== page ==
I think that three-pronged approach is the -- is the one. There is a lot more going on, and I think that can also be there in the background. But I think that they don't want to get too distracted by all of these other cast of characters who seems to be popping up particularly around Rudy Giuliani, at least from a political investigatory standpoint.

CHURCH: Right. And according to testimony from the impeachment inquiry, former National Security Advisor John Bolton sounded the alarm about Giuliani, apparently calling him a hand grenade. Let's just listen to what President Trump had to say when asked what he might do if Bolton were called to testify. Let's bring that sound up.


REPORTER: -- you saw reports that John Bolton said that Rudy Giuliani is like a hand grenade the way he was acting. And are you concerned that Bolton could be called to testify in your impeachment inquiry?

TRUMP: Now, look, John Bolton I got along well with him. Some people didn't, some people didn't like John Bolton. I actually got along with him pretty well. It just didn't work out. I don't know that he got along with Rudy Giuliani.



CHURCH: But President Trump didn't get along with Bolton, hence his departure. So, what impact could his testimony potentially have if he were called? Do you think he will be called?

JOHNSON: Look, I think, you know, what is protecting President Trump at the moment in this impeachment process is that it needs buy in from Republican Senators to remove him from office. The area where President Trump has disagreed most with are those Republican Senators as all matters of foreign policy. And you know, John Bolton is probably closer to many of them in terms of the policy content. And so, I think the President is really getting into difficult ground here if he's expecting these Republican Senators to back him up.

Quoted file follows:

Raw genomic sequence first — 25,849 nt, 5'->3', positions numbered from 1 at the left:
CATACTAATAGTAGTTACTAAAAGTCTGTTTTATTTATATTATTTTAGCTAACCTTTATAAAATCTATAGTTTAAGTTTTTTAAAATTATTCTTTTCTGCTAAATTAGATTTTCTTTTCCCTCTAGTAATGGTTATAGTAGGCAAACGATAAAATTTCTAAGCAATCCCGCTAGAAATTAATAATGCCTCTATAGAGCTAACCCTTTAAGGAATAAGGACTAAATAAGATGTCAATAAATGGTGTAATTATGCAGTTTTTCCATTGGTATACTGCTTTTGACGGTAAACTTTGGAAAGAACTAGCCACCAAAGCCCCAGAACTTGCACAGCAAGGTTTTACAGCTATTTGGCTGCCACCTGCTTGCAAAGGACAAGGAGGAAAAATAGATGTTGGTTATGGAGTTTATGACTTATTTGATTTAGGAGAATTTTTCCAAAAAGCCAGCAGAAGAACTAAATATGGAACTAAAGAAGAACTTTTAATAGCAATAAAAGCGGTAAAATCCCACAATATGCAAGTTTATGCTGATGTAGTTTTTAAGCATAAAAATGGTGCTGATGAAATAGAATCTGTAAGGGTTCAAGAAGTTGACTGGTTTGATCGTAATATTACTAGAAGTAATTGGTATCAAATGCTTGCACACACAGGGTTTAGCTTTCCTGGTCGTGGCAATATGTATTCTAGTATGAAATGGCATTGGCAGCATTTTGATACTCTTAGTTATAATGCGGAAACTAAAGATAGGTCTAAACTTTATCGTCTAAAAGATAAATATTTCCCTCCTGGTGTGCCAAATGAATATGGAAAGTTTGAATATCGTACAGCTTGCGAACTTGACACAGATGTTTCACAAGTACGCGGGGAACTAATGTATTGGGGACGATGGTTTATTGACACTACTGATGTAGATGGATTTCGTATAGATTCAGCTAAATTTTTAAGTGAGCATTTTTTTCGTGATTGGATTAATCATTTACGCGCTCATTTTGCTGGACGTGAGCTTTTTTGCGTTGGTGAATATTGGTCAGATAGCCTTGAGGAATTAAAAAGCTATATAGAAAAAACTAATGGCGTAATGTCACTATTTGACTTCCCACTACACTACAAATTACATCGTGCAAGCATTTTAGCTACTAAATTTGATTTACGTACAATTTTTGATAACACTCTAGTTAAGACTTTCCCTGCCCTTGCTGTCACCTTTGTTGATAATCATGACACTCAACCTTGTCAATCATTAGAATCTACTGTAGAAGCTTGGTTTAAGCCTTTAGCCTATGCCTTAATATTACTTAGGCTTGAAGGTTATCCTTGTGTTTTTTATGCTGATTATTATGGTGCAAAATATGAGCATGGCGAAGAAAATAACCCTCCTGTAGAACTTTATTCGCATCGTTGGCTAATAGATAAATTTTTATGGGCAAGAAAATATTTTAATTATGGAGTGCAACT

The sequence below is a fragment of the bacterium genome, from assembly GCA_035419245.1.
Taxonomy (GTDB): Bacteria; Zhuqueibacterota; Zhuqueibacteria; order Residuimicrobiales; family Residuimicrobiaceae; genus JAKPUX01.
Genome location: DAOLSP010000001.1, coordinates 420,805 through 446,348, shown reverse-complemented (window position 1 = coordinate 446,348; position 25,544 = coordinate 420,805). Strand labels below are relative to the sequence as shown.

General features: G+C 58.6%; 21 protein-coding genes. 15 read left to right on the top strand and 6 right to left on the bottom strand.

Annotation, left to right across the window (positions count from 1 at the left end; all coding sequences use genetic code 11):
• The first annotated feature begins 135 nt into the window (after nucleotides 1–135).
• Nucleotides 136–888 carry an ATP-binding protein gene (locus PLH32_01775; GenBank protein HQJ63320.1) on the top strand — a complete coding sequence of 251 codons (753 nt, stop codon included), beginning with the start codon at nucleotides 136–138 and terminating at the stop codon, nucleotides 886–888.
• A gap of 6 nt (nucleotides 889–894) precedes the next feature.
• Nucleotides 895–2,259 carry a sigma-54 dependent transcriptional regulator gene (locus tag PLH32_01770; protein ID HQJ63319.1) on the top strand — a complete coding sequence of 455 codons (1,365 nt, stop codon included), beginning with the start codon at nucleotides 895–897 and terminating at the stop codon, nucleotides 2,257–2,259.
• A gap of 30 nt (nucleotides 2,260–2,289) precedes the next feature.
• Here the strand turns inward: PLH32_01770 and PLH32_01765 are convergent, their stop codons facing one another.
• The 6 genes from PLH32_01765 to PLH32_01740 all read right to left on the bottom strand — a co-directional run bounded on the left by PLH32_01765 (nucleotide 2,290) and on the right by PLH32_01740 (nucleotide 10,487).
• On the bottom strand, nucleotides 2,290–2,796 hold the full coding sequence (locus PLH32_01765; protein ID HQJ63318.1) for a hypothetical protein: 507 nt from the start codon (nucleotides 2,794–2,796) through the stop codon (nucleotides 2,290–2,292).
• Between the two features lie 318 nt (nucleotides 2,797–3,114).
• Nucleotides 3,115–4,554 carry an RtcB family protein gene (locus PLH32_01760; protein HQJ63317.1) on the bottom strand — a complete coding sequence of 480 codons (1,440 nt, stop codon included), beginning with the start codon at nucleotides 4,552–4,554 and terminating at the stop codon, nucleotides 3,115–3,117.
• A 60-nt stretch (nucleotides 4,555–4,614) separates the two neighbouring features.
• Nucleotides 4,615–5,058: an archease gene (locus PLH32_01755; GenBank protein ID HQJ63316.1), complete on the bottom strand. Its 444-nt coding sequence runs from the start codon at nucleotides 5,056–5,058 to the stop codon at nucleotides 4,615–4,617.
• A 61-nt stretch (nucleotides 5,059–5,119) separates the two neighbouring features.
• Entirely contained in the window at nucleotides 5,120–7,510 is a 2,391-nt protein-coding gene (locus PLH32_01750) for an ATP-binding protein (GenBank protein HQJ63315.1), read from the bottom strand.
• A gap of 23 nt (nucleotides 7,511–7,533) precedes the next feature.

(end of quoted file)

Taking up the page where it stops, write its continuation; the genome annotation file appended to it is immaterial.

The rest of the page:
Actually, in policy terms, these Republican Senators are probably more aligned to where John Bolton was in terms of policy. And I think that makes it really quite perilous for the President if these -- if these divisions between the Boltonites (ph) and the Giulianites (ph), as we might put it, are growing.

CHURCH: All right, Richard Johnson, many thanks to you, appreciate it.

JOHNSON: Thank you.

CHURCH: The small rural state of Iowa plays a big part in the selection of the U.S. President. The time and money that candidates invest in this early voting stage allows residents to really get to know the contenders. Gary Tuchman join some of these politically savvy citizens for their take on Tuesday's democratic debate.


UNIDENTIFIED MALE: Join our team (INAUDIBLE) Thank you very much.

GARY TUCHMAN, CNN NATIONAL CORRESPONDENT: When we met this group of loyal Iowa Democratic voters in June, they were all undecided on who they would support to the first in the nation Iowa caucuses.

We've now been with you for four debates. The first three debates, the consensus winner of each of the debates was Elizabeth Warren, according to all of you. Tonight, who was the consensus winner? We will start with you, Ed.

ED CRANSTON, DEMOCRATIC VOTER, IOWA: I'd say Warren and Klobuchar.

MIRA BOHANNAN KUMAR, VOTER, IOWA: I thought Booker and Klobuchar had the best night.